Creating a Low-Power Mindset for Today’s Advanced IoT Devices

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Creating a Low-Power Mindset for Today’s Advanced IoT Devices

Thanks to advances in technology, materials, and manufacturing, IoT devices are becoming increasingly sophisticated while form factors are becoming smaller. And despite their shrinking size, next-generation devices will need to collect, transmit and even make decisions based on a growing volume of data. Effective performance in the field demands an equally advanced approach to power management. Maintaining a low-power mindset requires doing everything possible to optimize the energy used to power the device.

There are thousands of use cases for IoT, and each has specific requirements for connectivity and battery life. Whether devices are intended to be stationary (like POS terminals, smart locks, pipeline monitoring solutions, water conservation, metering systems) or to perform on the move (like pet monitoring collars, toll collection devices, smart watches, and asset management trackers), IoT innovators must use power and connectivity hand in hand to make each device as efficient as possible.

Most batteries for IoT devices have a shelf life of years. However, consistent use, powering up and down, demanding tasks while in use, and the realities of inherently low-profile housings mean that the average battery lifetime can be shorter. It’s critical to explore key IoT design considerations across vertical markets to maximize hardware battery life.

As with everything in device design, there are trade-offs. For IoT, developers need to find the sweet spot between power consumption, data volume, speed, and latency. Here are three factors every IoT innovator should consider:

1. Reducing power consumption. Airtime is the largest drain on battery-powered devices – the longer a device keeps the radio on, the more power it consumes. There are several ways to decrease air activity:

• Reducing transceiver activity by either sending less data or using a faster speed to minimize airtime. Depending on the amount of data and the device characteristics, using a high bitrate codec to reduce airtime may consume less power than using a low bitrate codec.
• Reducing receiver activity by listening and receiving less data.
• Improving or removing handover scenarios. For example, a metering device in a building’s basement does not need to hand the transmission signal over to a different cell, which may remove the need for a neighboring cell scan.
• Changing the dynamics of the device’s cycle. There are two ways to look at a device’s cycle: shutting down and powering up a device, or using a sleep/wakeup cycle. Which is better for battery consumption depends on the specific device and use case.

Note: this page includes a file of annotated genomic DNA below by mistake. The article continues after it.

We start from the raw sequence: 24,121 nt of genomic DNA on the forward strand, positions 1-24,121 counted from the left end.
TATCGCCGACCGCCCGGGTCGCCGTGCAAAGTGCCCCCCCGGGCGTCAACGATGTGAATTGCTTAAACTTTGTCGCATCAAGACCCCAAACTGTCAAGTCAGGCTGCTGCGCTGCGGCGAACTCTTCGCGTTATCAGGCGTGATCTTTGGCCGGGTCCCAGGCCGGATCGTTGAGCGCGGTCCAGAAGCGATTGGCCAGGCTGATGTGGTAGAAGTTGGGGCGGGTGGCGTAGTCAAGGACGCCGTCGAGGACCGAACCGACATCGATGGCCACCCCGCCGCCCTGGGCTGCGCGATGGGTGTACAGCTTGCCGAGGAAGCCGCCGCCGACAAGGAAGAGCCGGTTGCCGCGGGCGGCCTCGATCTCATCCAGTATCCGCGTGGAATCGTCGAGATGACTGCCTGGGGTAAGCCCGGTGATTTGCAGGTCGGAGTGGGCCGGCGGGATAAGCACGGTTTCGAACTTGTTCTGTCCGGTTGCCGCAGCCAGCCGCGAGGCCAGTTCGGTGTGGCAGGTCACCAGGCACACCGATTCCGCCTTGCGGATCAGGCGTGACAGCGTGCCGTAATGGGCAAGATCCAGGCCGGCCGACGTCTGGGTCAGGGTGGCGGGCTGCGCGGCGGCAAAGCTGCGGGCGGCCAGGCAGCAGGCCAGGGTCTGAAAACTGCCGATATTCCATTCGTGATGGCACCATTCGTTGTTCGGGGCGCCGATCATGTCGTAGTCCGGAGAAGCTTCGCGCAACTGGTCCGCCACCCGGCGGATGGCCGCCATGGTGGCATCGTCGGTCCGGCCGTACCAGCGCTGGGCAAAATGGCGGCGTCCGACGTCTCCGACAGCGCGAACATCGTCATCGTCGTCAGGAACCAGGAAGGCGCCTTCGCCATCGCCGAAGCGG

2. Choosing the right cellular technology. There are benefits and limitations when using either LTE-M and NB-IoT connectivity, making it crucial that businesses select the best option for their specific needs. LTE-M offers access to energy saving features, like Extended Discontinuous Reception (eDRX) and PSM (power saving mode), that can increase uptime of deployed IoT devices compared to LTE Cat 1 and above.

When devices are not actively sending or receiving data, an LTE-M module can enter into the PSM or eDRX cycles, which improves operational efficiency while maintaining the connection and does not require additional signaling on wakeup. LTE-M module complexity is also lower compared to LTE Cat 1 and above. LTE-M thus makes it possible to both simplify module design and optimize overall power consumption.

For devices that mostly stay in fixed locations, NB-IoT can extend this capability even further. Since NB-IoT devices rely on simple waveforms for their connectivity, they consume even less power than LTE-M and the module cost can be reduced. The trade-off is that NB-IoT devices can’t send as much data as LTE-M and, because of the lack of mobility support, a device needs to perform a signaling handshake when it moves from one area to another.

3. Selecting the right data protocol. The less data a device transmits, the lower the demand on the device’s battery. Transmitting data via signaling messages such as SMS, NIDD, and USSD, and using lower overhead protocols over the user plane are available options. On the user plane, the lowest overhead can be achieved by UDP and TCP raw sockets. However, there are challenges to consider, such as security and authentication. Most cloud platforms only accept data sent over TLS such as HTTPS and MQTTS. A best-case scenario involves using the simplest protocol in a secure environment and adding the overhead of secure transmission later when passing data through public network. If the connectivity provider offers an endpoint that securely accepts data with those low overhead protocols, such as UDP/TCP raw sockets and can convert to HTTPS/MQTT/ Sparkplug or call cloud APIs on the device’s behalf, that’s the best of both worlds.

Inefficient battery use is a major factor that, if ignored, can easily sink an IoT deployment. By adopting a low-power mindset, IoT innovators can make the best decision based on their actual applications and use cases, setting them up well for a successful IoT implementation.


About The Author

Cofounder & CTO, SORACOM

Kenta Yasukawa is CTO and co-founder of Soracom, where he has led deployment of the industry’s most advanced cloud-native telecom platform, designed specifically for the needs of connected devices. ...